Randy Barnett discusses the 14th Amendment a bit at the end, the same Randy Barnett who took California's Medical Marijuana case to the Supreme Court. Barnett is really good at crafting arguments that force the Supreme Court to either abandon a series of precedents or engage in radical social change. (They can be expected to squirm a bit, then opt for the former.)
I suspect Errol Tyler's claim that the 14th Amendment protects his right to earn an honest living will fail. If it succeeds, we may need to drastically overhaul commonplace regulations and laws across the country regarding licensure and access to professional organizations. Now, any overhaul that liberalized and harmonized professional licensure requirements throughout the Union would be for the good of all Americans, as I've whined about before, but I doubt such a change would come from the bench. I seriously doubt such a sound economic policy change would ever be realized in this country.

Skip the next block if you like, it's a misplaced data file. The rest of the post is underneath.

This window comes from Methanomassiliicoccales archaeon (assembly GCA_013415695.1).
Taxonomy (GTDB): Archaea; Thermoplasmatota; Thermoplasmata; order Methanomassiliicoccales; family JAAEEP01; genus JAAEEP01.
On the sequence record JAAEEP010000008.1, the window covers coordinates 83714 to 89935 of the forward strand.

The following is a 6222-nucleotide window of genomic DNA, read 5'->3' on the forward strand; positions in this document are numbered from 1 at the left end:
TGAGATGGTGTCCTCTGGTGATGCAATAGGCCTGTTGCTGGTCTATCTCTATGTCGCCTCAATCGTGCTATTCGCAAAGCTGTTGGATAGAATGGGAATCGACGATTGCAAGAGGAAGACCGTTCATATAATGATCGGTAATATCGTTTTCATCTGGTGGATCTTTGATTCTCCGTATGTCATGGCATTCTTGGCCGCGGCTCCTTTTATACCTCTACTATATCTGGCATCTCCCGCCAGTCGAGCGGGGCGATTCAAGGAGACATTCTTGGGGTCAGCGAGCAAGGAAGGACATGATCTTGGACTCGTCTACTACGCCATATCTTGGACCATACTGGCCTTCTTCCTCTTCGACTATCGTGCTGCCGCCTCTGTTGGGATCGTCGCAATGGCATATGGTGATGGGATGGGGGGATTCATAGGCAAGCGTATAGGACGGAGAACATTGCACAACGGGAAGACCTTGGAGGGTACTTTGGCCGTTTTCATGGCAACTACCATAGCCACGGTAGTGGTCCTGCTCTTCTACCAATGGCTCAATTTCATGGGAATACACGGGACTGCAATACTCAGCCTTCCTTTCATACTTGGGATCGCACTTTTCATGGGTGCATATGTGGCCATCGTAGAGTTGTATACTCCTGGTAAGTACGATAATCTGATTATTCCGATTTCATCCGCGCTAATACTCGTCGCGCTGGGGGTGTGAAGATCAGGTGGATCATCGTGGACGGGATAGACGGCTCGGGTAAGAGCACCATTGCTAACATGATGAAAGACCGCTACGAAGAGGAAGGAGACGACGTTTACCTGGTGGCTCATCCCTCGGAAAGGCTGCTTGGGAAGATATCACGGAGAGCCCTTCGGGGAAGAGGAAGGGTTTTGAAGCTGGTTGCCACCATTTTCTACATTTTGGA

UPDATE: As much as I like to imagine him constantly harrying SCotUS with their inconsistencies, Mr. Barnett corrects that his activity in Raich should not be confused with a habit. He posts on this issue here.